Image source: Solar Foods<p>The impact of the beef — and for that matter, poultry, pork, and fish — industries on our planet is widely recognized as one of the main drivers behind climate change, pollution, habitat loss, and antibiotic-resistant illness. From the cutting down of rainforests for cattle-grazing land, to runoff from factory farming of livestock and plants, to the disruption of the marine food chain, to the overuse of antibiotics in food animals, it's been disastrous.</p><p>The advent of a promising source of protein derived from two of the most renewable things we have, CO₂ and sunlight, <a href="https://solarfoods.fi/environmental-impact/" target="_blank">gets us out of the planet-destruction business</a> at the same time as it offers the promise of a stable, long-term solution to one of the world's most fundamental nutritional needs.</p>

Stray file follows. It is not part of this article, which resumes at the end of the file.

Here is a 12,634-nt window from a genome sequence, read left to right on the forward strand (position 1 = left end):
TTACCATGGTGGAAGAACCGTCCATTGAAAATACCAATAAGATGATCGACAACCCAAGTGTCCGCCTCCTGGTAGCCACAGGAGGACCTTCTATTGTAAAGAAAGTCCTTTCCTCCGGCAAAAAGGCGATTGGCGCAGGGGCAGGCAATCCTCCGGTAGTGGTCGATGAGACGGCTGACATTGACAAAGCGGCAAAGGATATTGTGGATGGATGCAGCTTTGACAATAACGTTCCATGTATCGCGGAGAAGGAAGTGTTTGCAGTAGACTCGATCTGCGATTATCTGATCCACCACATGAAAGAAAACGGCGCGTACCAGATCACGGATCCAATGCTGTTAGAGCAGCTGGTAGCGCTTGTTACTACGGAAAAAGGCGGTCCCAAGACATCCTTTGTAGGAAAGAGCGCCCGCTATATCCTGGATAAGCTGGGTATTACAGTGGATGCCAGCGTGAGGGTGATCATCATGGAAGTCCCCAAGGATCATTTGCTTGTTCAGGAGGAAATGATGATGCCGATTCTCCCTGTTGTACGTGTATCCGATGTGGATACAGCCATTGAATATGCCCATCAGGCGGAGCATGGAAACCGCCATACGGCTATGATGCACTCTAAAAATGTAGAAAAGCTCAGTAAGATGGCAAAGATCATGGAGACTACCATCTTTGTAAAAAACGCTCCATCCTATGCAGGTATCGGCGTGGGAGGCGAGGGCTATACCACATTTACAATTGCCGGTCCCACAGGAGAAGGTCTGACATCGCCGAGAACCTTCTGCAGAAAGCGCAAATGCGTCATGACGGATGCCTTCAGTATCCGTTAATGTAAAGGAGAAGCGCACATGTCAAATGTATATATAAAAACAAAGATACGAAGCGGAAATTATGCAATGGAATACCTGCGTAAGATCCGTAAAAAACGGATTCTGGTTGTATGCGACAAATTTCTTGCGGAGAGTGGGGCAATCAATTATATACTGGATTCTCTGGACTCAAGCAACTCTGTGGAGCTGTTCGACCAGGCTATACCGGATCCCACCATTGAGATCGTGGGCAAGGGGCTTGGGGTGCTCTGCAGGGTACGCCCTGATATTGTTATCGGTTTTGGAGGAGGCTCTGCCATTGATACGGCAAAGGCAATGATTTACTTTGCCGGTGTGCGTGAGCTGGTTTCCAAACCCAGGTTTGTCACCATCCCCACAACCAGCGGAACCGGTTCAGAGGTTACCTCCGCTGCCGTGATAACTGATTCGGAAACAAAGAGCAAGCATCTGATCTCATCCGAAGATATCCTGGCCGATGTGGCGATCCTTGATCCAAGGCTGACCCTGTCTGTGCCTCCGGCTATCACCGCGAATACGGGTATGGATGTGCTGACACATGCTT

Solar Foods' timetable<img type="lazy-image" data-runner-src="https://assets.rebelmouse.io/eyJhbGciOiJIUzI1NiIsInR5cCI6IkpXVCJ9.eyJpbWFnZSI6Imh0dHBzOi8vYXNzZXRzLnJibC5tcy8xOTk0MTEzMS9vcmlnaW4uanBnIiwiZXhwaXJlc19hdCI6MTU5OTU1OTMwMn0.wnXh56iO_77x2XKV2uIPf78BKw4AJLUpmiyq_JBVGvo/img.jpg?width=1245&coordinates=172%2C146%2C62%2C135&height=700" id="0297c" class="rm-shortcode" data-rm-shortcode-id="125c9a98ec818f5c241fa28ef1423e67" data-rm-shortcode-name="rebelmouse-image" />
Image source: Lubsan / Shutterstock / Big Think<p>While company plans are always moderated by unforeseen events — including the availability of sufficient funding — Solar Foods plans a global commercial rollout for Solein in 2021 and to be producing two million meals annually, with a revenue of $800 million to $1.2 billion by 2023. By 2050, they hope to be providing sustenance to 9 billion people as part of a $500 billion protein market.</p><p>The project began in 2018, and this year, they anticipate achieving three things: Launching Solein (check), beginning the approval process certifying its safety as a Novel Food in the EU, and publishing plans for a 1,000-metric ton-per-year factory capable of producing 500 million meals annually.</p>
The protein powder Solein. Image source: SOLAR FOODS